# Do we have any guarantee that the Noether current of continuous symmetry is non-zero? (Inspired by calculating $SO(2)$ charge of Majorana Fermion)

Let me first describe how I got to that problem. We know that Majorana Lagrangian (here I choose left-handed but for right-handed problem is analogue) $${\cal L}=\psi_{L}^{\dagger}i\bar{\sigma}^{\mu}\partial_{\mu}\psi_{L}-\frac{m}{2}\left[\psi_{L}^{T}\epsilon\psi_{L}+\psi_{L}^{\dagger}\epsilon\psi_{L}^{*}\right]\tag{1}$$ (where $$\epsilon =\scriptscriptstyle\begin{pmatrix} 0 & -1\\ 1 & 0 \end{pmatrix}$$) doesn't obey $$U(1)$$ symmetry, therefore Majorana Fermion doesn't cary a charge understood in a sense of electric like charge.

Nevertheless, it obeys $$SO(2)$$ symmetry (acting on $$\psi$$ by 2x2 representation of rotation), thus by the Noether theorem, there should be conserved current and charge of that symmetry. This is how I calculate it:

Noether current is given by the formula $$j^{\mu}=\frac{\partial \mathcal{L}}{\partial(\partial_{\mu}\psi_{L,\alpha})}\epsilon_{\alpha\beta}\psi_{L,\beta}-K^{\mu},\tag{2}$$ where $$K^{\mu}$$ is $$0$$ as given symmetry is not only a symmetry of action but also the symmetry of Lagrangian and $$\epsilon$$ is an infinitesimal form of a rotation. Now we could be tricky. In the case of Majorana fermions, $$\psi$$ and $$\psi^{\dagger}$$ are not independent (relation given by the Majorana equation) therefore we could differentiate over $$\psi^{\dagger}$$ to calculate the current. Alternatively, we could move the derivative to $$\psi^{\dagger}$$ by integration by parts of the kinetic term of our Lagrangian.

All in all, we got the Noether current equal to $$0$$ and therefore conserved charge equal to $$0$$. My first question is did I calculate that charge correctly? And then if yes, what does it mean that a Noether current and charge are equal to 0? In my opinion, it doesn't give us any information about the dynamics of a system. Does it give any information about that symmetry? What does it mean in that particular example? And finally, are we able to predict that a given symmetry gives $$0$$ charge?

• How do Lorentz transformations act on your Majorana spinor? Apr 7, 2022 at 14:23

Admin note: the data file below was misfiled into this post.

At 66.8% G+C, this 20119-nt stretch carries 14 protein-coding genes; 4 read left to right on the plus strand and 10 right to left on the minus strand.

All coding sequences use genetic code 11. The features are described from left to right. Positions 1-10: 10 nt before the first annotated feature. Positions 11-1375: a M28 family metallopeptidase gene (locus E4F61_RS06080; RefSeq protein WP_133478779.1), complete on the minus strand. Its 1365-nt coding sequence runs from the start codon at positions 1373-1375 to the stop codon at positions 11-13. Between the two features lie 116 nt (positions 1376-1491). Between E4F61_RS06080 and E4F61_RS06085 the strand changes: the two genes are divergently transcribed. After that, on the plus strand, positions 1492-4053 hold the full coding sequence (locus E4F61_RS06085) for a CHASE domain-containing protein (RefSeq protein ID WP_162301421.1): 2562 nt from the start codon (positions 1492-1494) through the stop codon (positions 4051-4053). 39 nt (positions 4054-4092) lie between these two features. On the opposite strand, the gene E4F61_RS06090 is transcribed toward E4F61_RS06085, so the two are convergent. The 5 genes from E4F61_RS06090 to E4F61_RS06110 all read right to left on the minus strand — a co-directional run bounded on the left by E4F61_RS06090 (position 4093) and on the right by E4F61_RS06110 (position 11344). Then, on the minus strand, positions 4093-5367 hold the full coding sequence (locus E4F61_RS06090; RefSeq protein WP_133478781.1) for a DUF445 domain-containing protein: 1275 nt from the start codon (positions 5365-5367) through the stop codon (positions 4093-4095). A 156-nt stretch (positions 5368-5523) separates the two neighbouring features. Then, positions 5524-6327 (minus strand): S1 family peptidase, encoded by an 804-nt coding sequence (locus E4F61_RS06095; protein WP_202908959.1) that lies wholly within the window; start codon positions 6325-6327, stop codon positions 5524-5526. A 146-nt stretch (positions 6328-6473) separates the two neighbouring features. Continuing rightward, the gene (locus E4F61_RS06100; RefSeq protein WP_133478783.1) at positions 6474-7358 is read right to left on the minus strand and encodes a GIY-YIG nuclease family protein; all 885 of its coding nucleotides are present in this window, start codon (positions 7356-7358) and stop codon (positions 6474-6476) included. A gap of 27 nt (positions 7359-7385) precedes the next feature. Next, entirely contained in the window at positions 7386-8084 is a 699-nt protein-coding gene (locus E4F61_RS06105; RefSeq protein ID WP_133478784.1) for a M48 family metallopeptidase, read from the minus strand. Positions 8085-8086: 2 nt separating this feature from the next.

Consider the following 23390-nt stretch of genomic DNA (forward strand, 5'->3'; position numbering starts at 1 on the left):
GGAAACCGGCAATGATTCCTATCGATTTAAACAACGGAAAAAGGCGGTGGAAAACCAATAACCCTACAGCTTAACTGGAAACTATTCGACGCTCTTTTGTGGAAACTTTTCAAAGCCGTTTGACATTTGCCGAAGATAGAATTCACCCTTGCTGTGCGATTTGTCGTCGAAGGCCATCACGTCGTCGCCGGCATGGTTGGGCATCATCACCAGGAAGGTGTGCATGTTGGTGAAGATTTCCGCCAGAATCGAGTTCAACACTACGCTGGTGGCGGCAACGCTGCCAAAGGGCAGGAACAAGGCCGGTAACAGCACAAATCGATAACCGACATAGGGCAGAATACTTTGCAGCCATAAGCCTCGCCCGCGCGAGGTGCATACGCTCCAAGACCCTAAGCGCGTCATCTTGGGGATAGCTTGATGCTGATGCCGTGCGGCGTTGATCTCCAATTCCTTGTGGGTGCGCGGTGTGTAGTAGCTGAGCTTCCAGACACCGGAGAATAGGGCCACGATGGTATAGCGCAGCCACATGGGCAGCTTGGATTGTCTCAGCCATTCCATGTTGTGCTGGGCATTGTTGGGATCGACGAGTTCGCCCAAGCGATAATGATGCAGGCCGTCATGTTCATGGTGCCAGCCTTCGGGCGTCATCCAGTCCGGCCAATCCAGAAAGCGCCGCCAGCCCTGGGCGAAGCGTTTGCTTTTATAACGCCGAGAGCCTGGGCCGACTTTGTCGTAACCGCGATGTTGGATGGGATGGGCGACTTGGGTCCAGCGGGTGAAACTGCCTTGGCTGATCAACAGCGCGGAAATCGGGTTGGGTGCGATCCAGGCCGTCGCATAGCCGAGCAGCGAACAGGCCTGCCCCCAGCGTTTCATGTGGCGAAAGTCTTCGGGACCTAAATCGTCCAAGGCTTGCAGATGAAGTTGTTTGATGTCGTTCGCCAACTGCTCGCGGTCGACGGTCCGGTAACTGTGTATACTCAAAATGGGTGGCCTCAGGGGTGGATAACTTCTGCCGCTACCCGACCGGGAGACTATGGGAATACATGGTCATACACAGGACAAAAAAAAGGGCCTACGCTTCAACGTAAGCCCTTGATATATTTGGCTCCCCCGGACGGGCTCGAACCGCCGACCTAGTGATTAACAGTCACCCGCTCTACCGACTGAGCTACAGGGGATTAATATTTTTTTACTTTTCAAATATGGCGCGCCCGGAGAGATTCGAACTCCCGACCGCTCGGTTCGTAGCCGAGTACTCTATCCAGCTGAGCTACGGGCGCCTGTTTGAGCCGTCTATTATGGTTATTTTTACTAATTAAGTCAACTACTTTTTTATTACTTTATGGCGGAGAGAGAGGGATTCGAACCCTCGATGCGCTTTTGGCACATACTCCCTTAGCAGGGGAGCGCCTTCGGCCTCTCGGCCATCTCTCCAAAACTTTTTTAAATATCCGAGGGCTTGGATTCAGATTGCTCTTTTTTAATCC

• @octonion By $\exp\left(-\frac{i}{2}\omega_{\mu\nu}\sigma^{\mu\nu}\right)$ as it's $\left(0,\frac{1}{2}\right)$ representation of $SO(1,3)$, but I don't see how does it refer to the problem. Apr 7, 2022 at 14:59
• It's another transformation that has $U(1)$ subgroups that act on the spinor index. If the $SO(2)$ you are considering is a genuine symmetry I doubt it is distinct from this. Apr 7, 2022 at 18:02
• @octonion sorry, but I still didn't get your point we have the Coleman-Mandula theorem that states that a group of all symmetries of a theory is a direct product of $ISO(1,3)$ and internal symmetries. So why do we bother about Lorentz's rep acting on spinor? By simple calculation, we see that $U(1)$ is not a symmetry of the Lagrangian (if we want it to hold, we need to have $\psi$ contracted with its hermitian conjugate which is not the case here) and $SO(2)$ is as rotation is orthogonal and we have contraction of $\psi$ with its transpose in each term of the Lagrangian. Apr 7, 2022 at 18:56
• Oh wait a second @octonion indeed you are right $U(1)$ representation is a subgroup of Lorentz representation acting on spinor. But the question is then why is the Majorana spinor neutral as its obey $U(1)$ symmetry? Apr 7, 2022 at 19:12

1. Counterexample to the title question (v2): Consider zeroth-order Lagrangian density $${\cal L}=-\frac{m^2}{2}\phi^2$$. The EOM is $$\phi\approx 0$$. Take (infinitesimal) spacetime translation symmetry $$\delta \phi =\epsilon^{\mu} \partial_{\mu}\phi$$. The corresponding Noether current is the canonical stress-energy-momentum tensor $$T^{\mu}{}_{\nu}\approx 0$$, which vanishes on-shell.
2. One may show that the Noether current in OP's example (1) with $$SO(2)$$ symmetry is non-vanishing.